Field Report: Samsung USA’s Curved 4K Ultra HD TV Event

David Mackenzie

Last week, Samsung Electronics America (SEA) invited journalists and industry members to New York’s Solomon R. Guggenheim Museum to show off its upcoming 2014 lineup of predominantly curved, ultra high-definition (UHD) LED LCD televisions.

Samsung 2014 TV

The first half of the event was made up of a presentation which reinforced Samsung’s commitment to all things curvy, and also addressed the elephant in the Ultra HD room – the current dearth of content. Samsung has partnered with several streaming content providers including Amazon, Netflix and MGo, as well as American cable and satellite TV providers Comcast and DirecTV.


Most interestingly to us from our picture quality perspective are Samsung’s partnerships with 20th Century Fox and Paramount, which see it providing a total of 5 movies from the studios in UHD on a USB hard disk drive, which can be decoded and played simply by connecting to Samsung’s UHD TVs. 20th Century Fox Home Entertainment president Mike Dunn stood with SEA Executive VP Joe Stinziano, while the two exchanged happy words about the new partnership. Given that internet video can’t deliver full quality 1080p video at present, we’d call supplying UHD movies on hard disk a very wise move, given that the Blu-ray camp isn’t yet ready to put 4K UHD movies on disc) – although at $300 for the drive, the value for money is outside of the territory we’re used to seeing with mass-replicatable optical discs. No word yet on whether the films are encoded with the emerging HEVC (H.265) standard, although given the 200gb-per-film breathing space available, we wouldn’t be surprised if they were in fact using AVC (H.264), which at present, often looks better than HEVC anyway (owed to high bit rates and mature rather than emerging encoding technology). We can confirm that the films are mastered for the 1980s HDTV Rec.709 colorimetry, however, which is yet another knock against the new, and as of yet, unproven Rec.2020 wide color gamut.

20th Century Fox

Samsung also didn’t shy away from discussing its “Evolution Kit”. Picturing its ONE CONNECT box (which houses tuners, HDMI inputs and HDCP decoding circuitry outside of the TV itself), the company reminded us that it’s doing its part to reassure consumers in the fight against planned obsolescence. Although they didn’t mention this, we would bet money also that the company has chosen to house these components away from the panel to reduce heat and therefore improve screen uniformity.

Evolution Kit

Later in the day, Mike Wood, one of Samsung America’s image quality experts, demonstrated some of the picture quality improvements we can expect from Samsung’s 2014 LED LCD lineup. First and foremost was the superior motion resolution of select displays when operating in their backlight (okay, edge-light) scanning mode. Samsung LED LCD televisions have had a edge-light scanning mode for some time now, typically labeled as “LED Clear Motion”, but we found it to be of limited effectiveness.

Mike Wood

The 2014 revamp, which goes under a new name, is a vast improvement in terms of motion resolution – without resorting to any sort of digital motion interpolated processing. Samsung’s “Motion Plus” system was the first to provide video purist users the ability to increase motion resolution without introducing interpolation to film content, but to achieve high motion resolution on an LCD via opto-electric means is a huge advantage.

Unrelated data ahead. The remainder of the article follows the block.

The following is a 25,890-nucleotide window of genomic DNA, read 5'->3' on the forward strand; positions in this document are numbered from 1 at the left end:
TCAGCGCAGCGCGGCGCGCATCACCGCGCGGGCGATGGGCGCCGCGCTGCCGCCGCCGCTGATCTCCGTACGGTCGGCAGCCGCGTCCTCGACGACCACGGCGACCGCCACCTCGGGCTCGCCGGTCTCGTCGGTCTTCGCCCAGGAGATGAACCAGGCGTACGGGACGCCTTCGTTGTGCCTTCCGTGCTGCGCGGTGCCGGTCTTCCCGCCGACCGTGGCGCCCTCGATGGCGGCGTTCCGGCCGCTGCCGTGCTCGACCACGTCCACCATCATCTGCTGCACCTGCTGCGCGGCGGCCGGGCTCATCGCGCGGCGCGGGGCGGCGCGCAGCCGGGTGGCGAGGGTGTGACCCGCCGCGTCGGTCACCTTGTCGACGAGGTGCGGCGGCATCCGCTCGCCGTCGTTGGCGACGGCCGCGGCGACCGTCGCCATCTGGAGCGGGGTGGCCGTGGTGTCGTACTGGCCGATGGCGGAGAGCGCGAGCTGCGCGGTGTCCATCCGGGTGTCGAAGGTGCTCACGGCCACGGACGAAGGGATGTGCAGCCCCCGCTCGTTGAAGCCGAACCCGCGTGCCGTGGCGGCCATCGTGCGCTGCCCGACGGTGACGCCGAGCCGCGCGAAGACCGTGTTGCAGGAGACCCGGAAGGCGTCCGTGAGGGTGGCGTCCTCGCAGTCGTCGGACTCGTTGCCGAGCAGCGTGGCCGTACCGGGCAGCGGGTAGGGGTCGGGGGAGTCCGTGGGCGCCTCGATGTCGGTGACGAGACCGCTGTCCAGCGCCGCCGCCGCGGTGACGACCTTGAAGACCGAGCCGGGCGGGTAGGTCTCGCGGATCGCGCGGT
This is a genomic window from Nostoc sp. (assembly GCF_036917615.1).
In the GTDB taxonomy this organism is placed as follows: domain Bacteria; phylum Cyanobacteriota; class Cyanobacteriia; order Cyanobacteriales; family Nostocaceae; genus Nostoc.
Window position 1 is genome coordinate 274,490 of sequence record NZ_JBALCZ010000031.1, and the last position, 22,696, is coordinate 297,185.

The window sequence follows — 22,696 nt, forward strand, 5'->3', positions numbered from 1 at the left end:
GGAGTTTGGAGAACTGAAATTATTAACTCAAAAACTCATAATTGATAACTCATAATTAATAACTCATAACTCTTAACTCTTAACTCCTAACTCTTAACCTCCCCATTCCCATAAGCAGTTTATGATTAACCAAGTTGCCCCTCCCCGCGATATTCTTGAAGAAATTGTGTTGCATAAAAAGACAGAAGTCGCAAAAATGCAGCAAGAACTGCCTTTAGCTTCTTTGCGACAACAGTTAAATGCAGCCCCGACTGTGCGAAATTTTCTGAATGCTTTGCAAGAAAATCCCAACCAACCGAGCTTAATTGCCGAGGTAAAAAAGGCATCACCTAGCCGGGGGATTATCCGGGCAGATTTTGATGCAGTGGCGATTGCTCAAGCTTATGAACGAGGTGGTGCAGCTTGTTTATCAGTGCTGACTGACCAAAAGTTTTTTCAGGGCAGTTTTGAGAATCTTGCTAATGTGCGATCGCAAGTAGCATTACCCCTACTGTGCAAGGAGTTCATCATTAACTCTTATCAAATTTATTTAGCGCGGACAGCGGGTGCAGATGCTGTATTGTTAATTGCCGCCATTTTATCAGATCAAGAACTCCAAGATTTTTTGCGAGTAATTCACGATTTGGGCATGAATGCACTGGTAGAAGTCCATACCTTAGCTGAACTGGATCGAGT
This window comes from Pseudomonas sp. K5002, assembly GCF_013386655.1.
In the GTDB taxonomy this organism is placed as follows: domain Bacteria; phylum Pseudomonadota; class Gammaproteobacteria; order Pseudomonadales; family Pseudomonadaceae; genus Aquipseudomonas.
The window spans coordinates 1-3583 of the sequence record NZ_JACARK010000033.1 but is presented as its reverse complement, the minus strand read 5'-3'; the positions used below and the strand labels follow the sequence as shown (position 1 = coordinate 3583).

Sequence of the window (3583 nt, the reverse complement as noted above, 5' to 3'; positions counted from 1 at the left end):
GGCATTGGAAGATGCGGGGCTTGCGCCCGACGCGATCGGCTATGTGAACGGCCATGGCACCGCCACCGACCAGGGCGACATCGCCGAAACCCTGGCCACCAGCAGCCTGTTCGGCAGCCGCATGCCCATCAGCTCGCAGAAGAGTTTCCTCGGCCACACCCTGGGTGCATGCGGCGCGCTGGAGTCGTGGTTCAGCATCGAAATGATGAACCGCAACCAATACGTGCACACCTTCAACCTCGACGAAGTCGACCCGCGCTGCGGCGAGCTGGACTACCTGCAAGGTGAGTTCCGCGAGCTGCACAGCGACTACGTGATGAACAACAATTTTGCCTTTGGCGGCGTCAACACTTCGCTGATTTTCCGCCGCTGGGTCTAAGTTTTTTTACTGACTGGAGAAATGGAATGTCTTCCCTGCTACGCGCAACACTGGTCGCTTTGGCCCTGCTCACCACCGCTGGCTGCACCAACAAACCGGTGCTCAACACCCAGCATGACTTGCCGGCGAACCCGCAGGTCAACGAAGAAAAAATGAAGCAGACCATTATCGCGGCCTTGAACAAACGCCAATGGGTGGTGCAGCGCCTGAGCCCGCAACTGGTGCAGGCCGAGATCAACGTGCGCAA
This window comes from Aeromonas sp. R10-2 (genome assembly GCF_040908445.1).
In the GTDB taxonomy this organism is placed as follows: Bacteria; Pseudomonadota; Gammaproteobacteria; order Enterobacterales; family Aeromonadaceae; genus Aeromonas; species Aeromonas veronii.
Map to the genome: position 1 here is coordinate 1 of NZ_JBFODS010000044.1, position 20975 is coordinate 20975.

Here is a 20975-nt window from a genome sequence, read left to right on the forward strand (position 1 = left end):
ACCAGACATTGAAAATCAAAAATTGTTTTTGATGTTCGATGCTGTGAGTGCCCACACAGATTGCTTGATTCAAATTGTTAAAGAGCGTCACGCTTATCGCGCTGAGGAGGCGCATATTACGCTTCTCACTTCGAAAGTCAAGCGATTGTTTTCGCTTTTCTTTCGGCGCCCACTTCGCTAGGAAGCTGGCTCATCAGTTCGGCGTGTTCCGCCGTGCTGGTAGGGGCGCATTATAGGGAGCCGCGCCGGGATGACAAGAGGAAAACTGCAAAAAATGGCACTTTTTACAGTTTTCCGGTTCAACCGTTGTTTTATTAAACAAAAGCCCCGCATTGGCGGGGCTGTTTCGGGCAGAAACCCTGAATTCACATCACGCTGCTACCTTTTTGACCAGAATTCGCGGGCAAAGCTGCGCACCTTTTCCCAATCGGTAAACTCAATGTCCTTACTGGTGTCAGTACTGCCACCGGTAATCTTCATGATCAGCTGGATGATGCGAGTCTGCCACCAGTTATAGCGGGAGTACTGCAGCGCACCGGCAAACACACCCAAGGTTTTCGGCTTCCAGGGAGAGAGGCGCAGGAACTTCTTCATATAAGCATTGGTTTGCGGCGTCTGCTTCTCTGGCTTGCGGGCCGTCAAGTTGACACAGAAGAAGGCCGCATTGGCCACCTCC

This isn’t the first time an LCD manufacturer has implemented such a feature; Sony’s BRAVIA LCDs have featured an “Impulse” Motionflow setting for some time now. In Sony’s earliest iteration, the flicker and brightness loss were extreme, but the performance versus tradeoffs improved over the years. Naturally, increasing the motion resolution in this way does result in some added flicker. Our friends from other review sites and news outlets expressed more concern over the flicker than we did (we’d chalk that down to our love of 35mm film projection as well as our European roots – few American viewers grew up watching flickery 50hz CRT TVs). In any case, the feature is optional and we absolutely welcome its inclusion: with impulse-driven plasma display technology heading south, any feature which brings the look and feel of LED LCD closer to our favorite display technology is welcome.

Also on display was Samsung’s “PurColor” feature, which is included on the Series 9 UHD displays. Our understanding is that this is a more precise 3D LUT (Lookup Table) which forms the heart of the company’s Color Management processing, and in the pre-prepared demonstration content, displayed highly saturated areas of the image (a red-purple flower, in this case) with better gradation and less digitally introduced posterization. (With that said, we haven’t counted either of those as problems with any high-end or even midrange Samsung TVs in a while, but it’s nice to know that improvements are continuously being made “under the hood”).


As well as demonstrating Samsung’s scaling process (which we’d like to spend some more time examining), we were also shown an example of the curved display benefiting the apparent “immersiveness” of displayed video. This is a more emotive rather than scientific feeling, so is inherently difficult to quantify; however we’d agree with Samsung that the curved display did give a greater feeling of depth compared to its flat equivalent (although the two weren’t 100% like-for-like in terms of video settings, with the curved display also benefiting from the aforementioned edge light scanning).

Guggenheim Museum

We look more forward than ever to checking out Samsung’s 2014 range. It’s great to see that as well as adding “lifestyle” credentials like unique styling and enhanced “Smart” features, the company is not resting on its laurels and continues to make picture quality enhancements.